Though its price is much more palatable than the Tribest’s, there are some tradeoffs. First, it’s quite big, requiring a 16” x 7” space on the counter. It also isn’t great with softer, juicy fruits. And, as we mentioned earlier, its feed tube is an inch narrower than the Tribest’s, which makes a difference in how much prep work you need to do with vegetables. Though you’ll save $150 up front, you may lose some of those savings in juice left behind in the pulp you toss every time you use the machine.
Whereas the Omega 8004 is a commercial quality machine, the Omega NC800 ($284) is designed for household use. When it came to green juice, the output was almost identical. The carrot juice was a different story, though. The NC800 only yielded 12.3 ounces. John at discountjuicers.com said that this machine put out 15% more juice than its predecessor, but we found that it actually put out 25% less carrot juice than the 8004.
- Kale-grape: 9.8 ounces
- Carrot-apple: 12.3 ounces
Kuvings Whole Slow Juicer ($430): I wasn’t very impressed with this expensive juicer. It boasts a 3-inch feed tube that, in theory, can accept whole fruit. The thing is, most apples in the store are much bigger than three inches in diameter, so that’s a wash. Also, the feed tube has a plastic blade in it that you have to push your produce forcefully through. The resulting juice was unpleasantly pulpy.
- Kale-grape: 10.1 ounces
- Carrot-apple : 11.3 ounces
Omega VRT 400 ($400): This vertical masticating machine was a bit of a disappointment. The first trial of the green juice was a failure; the auger couldn’t pull anything through. I disassembled it, cleaned it, and put it back together and finally got it to work. Its yields were disappointing and it felt really flimsy, almost buckling as I pushed leaves of kale and apple wedges through the feed tube. It produced the most foam of all the juicers in the testing group, even more than the centrifugal juicers. It does come with a 15-year warranty.
- Kale-grape: 9.3 ounces
- Carrot-apple: 13.3 ounces
Breville Juice Fountain Crush ($261) is the company’s slow juicer offering. This Korean-made juicer gave us good-quality, high yield juices. The motor stalled out a few times, and it didn’t have a rubber stopper on the juice spout. (Not that big of a deal, but it did splatter a bit.) While testing proved to be generally favorable for this machine, there isn’t much online about the longevity of this juicer. Breville doesn’t seem to promote this one as heavily as their centrifugal juicers. With a short two-year warranty on parts and 10 years on the motor, it doesn’t have the guarantee of our budget pick.
- Kale-grape: 10.9 ounces
- Carrot-apple: 15.8 ounces
L’Equip Pulp Ejection Mini Juicer ($101): This compact juicer is a little beast. The motor is so strong that when you turn it on, the whole unit hops up off the counter. Spinning at up to 10,000 rpm and standing one foot tall, this compact juicer made quick work of leafy greens and hard vegetables. While the kale-green juice yield was almost 2 ounces more than the Breville Juice Fountain Plus, it tasted mostly of grapes. The kale in the waste receptacle was really wet and full of juice. Surprisingly, the L’Equip gave us less yield with the carrot-apple juice than the Breville Juice Fountain Plus.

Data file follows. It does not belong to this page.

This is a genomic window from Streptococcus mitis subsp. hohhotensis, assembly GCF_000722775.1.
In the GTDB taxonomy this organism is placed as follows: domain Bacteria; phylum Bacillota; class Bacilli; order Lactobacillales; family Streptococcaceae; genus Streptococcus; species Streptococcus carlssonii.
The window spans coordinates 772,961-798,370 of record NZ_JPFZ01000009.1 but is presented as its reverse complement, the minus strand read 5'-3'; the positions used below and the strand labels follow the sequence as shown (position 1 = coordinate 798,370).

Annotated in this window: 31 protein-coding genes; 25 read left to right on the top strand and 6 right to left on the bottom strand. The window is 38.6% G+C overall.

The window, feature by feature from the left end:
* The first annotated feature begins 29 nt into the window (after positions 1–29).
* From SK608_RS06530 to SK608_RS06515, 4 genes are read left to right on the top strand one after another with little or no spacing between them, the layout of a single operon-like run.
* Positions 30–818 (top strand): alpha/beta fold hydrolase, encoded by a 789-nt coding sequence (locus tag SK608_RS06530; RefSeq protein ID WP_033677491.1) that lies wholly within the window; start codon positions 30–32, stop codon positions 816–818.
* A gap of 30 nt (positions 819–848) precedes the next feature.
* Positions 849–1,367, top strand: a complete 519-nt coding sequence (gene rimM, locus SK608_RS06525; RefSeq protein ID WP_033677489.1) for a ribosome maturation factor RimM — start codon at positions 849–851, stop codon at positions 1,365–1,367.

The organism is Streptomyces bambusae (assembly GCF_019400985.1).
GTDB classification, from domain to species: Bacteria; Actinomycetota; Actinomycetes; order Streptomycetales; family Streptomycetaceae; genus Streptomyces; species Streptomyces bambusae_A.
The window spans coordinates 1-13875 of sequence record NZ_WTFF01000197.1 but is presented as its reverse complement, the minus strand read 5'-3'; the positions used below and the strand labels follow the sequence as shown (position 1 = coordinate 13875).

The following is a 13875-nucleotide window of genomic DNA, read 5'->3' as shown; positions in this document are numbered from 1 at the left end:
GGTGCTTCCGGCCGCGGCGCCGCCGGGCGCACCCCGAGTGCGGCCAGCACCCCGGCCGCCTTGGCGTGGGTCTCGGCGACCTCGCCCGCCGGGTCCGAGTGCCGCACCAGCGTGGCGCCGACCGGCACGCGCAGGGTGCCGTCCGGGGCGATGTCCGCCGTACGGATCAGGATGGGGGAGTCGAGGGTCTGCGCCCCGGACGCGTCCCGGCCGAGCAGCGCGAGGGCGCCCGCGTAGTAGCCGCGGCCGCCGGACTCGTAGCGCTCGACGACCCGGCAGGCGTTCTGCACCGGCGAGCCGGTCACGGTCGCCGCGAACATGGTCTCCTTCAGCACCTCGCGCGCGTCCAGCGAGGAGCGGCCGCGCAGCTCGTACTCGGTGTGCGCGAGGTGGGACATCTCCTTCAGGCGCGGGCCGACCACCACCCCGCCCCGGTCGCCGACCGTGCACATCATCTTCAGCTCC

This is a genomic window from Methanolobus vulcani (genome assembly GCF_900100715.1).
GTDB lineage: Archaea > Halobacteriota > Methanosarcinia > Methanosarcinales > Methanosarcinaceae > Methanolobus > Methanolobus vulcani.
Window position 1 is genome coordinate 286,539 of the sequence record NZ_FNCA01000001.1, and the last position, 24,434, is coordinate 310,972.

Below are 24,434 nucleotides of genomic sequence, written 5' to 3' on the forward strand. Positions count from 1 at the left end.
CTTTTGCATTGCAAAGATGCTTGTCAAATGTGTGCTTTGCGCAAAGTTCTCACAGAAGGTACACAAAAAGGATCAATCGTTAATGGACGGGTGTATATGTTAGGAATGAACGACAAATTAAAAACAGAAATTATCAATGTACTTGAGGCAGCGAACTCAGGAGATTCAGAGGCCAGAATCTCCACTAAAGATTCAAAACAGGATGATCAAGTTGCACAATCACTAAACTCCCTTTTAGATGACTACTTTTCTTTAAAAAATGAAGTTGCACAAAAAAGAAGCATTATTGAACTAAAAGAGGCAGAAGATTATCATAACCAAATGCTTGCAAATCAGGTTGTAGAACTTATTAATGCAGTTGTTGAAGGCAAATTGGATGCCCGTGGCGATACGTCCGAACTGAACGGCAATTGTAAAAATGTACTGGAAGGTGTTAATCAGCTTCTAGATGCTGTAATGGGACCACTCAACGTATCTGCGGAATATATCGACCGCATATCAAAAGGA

- Kale-grape: 9.6 ounces
- Carrot-apple: 12.9
Breville Juice Fountain Plus ($150): Yes, it’s fast and popular. Yes, it’s featured in a movie about juicing for weight loss, but it paled in comparison with the slow juicers. The yields were low and it was the least effective at juicing greens.
- Kale-grape: 7.4 ounces (mostly grape)
- Carrot-apple: 13.8 ounces
In our previous guide, Brian Lam called the Norwalk Juicer “the ultimate machine” which “uses a two-step process to break down and then hydraulically press out juice.” However, at $2,000, it’s meant for pros.
A twin gear juicer such as the Green Star can extract the most from greens like kale, spinach and wheat grass. They are also quite expensive, setting you back $550. These are specialty machines usually used in professional juice bars. They are also specifically for vegetables, as they aren’t as good at juicing fruit. To justify the cost of something like this for the home, you should be a dedicated green juice consumer. We did not test any twin gear juicers for this review.
Omega VSJ843RS ($460): At the time this review was researched and written, this model was unavailable for testing. It boasts an auger that turns at 43 rpm, the same as the Hurom, but with a 15-year warranty.
Care and maintenance
All juicers need to be washed by hand as soon as you are finished juicing for the easiest cleanup. Most juicers come with special brushes to clean the nooks and crannies that normal sponges cannot reach. John Kohler says that while you can sterilize your juicer parts in boiling water, he doesn’t recommend it because it can cause those parts to break down faster.
Be patient with your juicer. Try not to shove a bunch of stuff into the feed tube all at once, even though you might be rushing to get out the door in the morning. Slow juicers are just that—slow. If you let your juicer do its thing, you’ll have fewer backups, stall-outs, and instances of wear on parts.
Wrapping it up
The more juice you drink, the more sense it makes to juice at home. Over the long run, you’ll save money while also mainlining your nutrients that much faster. We think the Tribest Slowstar is a great choice if you want to become less dependent on your local juice bar or want to experiment with juices yourself.